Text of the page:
This past May, Charlotte Goodman-Simpson from Hyphen’s Winchester office in the U.K. headed to MBH’s Alameda, California headquarters, while John Chavez from MBH headed to England.
From MBH: “The two employees immersed themselves in a new office, region, and culture, gaining insight to share with their teams at home.
Throughout the month, Charlotte and John were encouraged to document their experiences via letters, outlining their observations, lessons learned, and appreciation for the people and projects they were introduced to while abroad.”
The program currently runs once annually, with one person from each firm participating. How do the firms select someone for its exchange program? MBH and Hyphen set a few basic criteria, but leave much of the decision-making to each other when narrowing down applicants.
Together, our firms decided on a certain career level to focus on, in the 5 to 10-year experience range. And rather than selecting people in higherup managing positions, we wanted to make it available to people who are very much involved in the day-to-day detailed work at our firms. At the same time, we wanted that person to have enough experience behind them to actually be able to discern the differences and get the knowledge-sharing we’re looking for. Anyone within that range can apply, and then we pass all of those applicants to Hyphen, and vice versa, and each firm selects who they think would be the best fit.”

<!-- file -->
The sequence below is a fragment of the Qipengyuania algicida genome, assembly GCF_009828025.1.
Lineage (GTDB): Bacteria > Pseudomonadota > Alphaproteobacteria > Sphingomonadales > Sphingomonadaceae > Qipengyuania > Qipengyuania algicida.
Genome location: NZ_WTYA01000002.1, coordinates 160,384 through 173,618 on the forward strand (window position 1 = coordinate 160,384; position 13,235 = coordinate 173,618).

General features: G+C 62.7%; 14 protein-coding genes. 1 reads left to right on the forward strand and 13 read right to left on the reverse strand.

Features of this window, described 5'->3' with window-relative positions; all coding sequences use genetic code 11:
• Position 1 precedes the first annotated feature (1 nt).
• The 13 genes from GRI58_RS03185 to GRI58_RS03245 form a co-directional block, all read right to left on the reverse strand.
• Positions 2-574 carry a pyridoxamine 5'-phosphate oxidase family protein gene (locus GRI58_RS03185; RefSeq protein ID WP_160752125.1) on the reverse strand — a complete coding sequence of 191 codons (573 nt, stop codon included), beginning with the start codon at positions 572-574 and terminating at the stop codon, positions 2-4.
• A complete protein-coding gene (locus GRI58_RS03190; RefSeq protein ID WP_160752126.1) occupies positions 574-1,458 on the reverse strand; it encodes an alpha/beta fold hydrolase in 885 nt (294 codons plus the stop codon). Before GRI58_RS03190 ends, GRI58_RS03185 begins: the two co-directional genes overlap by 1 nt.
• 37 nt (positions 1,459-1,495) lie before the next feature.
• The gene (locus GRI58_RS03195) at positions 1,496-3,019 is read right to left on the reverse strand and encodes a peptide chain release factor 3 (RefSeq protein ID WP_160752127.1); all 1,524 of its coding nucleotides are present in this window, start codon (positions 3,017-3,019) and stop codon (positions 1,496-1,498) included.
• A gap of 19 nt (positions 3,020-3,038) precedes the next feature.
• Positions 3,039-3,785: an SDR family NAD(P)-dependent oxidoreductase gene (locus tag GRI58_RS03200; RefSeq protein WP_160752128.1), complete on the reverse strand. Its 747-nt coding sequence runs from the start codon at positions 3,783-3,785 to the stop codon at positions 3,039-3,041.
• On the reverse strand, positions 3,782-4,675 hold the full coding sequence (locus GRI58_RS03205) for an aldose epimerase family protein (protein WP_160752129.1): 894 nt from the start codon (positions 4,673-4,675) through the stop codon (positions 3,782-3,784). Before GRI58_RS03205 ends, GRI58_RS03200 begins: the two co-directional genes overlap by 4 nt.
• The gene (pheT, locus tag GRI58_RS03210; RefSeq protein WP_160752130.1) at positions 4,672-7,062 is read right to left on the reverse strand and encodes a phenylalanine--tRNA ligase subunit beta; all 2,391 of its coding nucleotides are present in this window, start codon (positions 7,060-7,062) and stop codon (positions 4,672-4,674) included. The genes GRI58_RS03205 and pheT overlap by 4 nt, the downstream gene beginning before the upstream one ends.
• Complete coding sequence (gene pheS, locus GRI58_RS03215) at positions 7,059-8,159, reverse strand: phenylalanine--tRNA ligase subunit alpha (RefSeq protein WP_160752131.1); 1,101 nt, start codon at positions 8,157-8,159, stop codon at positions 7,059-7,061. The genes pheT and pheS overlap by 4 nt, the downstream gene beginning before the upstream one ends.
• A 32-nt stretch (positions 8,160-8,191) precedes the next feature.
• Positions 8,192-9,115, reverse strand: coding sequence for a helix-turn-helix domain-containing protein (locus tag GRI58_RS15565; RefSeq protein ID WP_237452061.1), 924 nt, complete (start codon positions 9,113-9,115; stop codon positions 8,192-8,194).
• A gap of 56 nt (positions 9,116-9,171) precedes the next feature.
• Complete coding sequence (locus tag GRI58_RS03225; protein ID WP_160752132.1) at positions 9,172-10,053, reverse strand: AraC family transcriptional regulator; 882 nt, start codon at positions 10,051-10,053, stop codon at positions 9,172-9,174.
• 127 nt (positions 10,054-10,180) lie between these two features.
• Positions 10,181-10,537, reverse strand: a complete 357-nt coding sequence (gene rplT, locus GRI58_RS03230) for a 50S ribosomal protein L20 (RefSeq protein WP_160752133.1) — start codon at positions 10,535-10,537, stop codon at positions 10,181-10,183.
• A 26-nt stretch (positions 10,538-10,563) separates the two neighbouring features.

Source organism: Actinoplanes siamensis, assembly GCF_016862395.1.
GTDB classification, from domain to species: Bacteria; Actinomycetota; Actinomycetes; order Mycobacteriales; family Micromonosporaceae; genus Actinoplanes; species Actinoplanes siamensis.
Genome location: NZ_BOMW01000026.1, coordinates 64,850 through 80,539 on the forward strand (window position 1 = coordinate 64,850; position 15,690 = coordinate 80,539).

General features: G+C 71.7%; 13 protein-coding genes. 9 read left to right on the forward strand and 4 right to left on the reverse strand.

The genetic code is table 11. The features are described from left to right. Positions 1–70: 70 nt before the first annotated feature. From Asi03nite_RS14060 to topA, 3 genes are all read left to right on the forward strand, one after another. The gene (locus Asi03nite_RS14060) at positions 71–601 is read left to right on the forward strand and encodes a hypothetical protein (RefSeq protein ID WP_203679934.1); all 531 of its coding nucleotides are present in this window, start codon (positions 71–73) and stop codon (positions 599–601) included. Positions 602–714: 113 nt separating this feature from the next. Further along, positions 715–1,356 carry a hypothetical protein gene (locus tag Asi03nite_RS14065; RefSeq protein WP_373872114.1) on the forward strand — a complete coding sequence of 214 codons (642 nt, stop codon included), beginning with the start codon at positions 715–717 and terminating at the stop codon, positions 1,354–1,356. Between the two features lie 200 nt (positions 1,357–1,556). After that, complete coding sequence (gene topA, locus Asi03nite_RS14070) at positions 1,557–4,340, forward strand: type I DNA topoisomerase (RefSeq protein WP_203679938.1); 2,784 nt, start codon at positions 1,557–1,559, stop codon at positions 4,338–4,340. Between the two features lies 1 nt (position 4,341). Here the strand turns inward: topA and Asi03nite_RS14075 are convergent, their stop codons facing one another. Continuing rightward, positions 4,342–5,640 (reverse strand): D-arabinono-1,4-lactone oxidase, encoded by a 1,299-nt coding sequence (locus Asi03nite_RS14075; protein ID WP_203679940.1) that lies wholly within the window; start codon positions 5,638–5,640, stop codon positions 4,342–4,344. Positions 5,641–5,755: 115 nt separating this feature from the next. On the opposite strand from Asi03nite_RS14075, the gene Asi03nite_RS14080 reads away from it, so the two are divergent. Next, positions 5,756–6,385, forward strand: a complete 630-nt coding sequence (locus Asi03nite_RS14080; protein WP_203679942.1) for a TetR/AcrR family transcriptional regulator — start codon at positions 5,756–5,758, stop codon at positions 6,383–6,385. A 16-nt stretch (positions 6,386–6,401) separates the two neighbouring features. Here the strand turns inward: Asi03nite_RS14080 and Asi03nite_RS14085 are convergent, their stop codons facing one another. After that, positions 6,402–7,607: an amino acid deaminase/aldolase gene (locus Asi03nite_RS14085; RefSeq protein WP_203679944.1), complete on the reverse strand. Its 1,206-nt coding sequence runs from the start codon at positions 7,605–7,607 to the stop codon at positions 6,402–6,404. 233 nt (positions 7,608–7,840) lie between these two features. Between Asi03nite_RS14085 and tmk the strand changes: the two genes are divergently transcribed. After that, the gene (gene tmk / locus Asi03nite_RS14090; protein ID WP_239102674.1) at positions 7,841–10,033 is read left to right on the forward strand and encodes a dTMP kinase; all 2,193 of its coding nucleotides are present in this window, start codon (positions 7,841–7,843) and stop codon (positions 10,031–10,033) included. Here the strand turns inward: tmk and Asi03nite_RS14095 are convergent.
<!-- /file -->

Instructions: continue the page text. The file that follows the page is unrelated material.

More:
Each firm makes an effort to accommodate requests for the person selected, helping each other to gain valuable knowledge they otherwise wouldn’t have.
“We really try to make it a value-add for each firm, and each firm can select a candidate with something that benefits them in mind,” said Ms. Manghani. “It’s knowledge-sharing in a very specific, very pointed way.”
“The first year, Hyphen were really interested in having someone from MBH who had a lot of Revit experience so that they could enhance their knowledge with Revit, and we were able to send someone with that skill set. One of our initiatives has been to do more data-center work, and Hyphen does a lot of that type of work, and so we requested that our person be involved in data-center projects during their time at Hyphen.”
In the exchange program’s first year, the MBH candidate visited Hyphen’s Madrid office, and this year, the MBH candidate was based in Hyphen’s Winchester, England office. Hyphen candidates for both years visited MBH’s Alameda office in California.
“Both offices really make a big effort to expose their visitors to experiences in the city, and to help them grow as professionals while working at their firm,” Ms. Manghani noted. “And most of the people who have done the program have kept in touch with the people they met. Both firms want this to be a meaningful experience for them, and for each other’s firm as a whole. It’s relationship-strengthening and knowledge-sharing that increases a trust that was already there. To have that relationship and trust with another firm is an uncommon thing.”
“We’re committed to continuing the program and would love to expand it to occur twice a year, but logistically it’s difficult to pull them off projects they’re on. It’s a very planned experience, and we have to make sure there are backups in place to cover the work of the designers who are selected.”
The exchange program between MBH Architects and Hyphen demonstrates the impact of creating opportunities for employee growth through creative, out-of-the-box initiatives. It shows the power of company culture, but also the impact of simply investing in learning – a firm opening its doors to another to learn, exchange ideas, and experience something meaningful.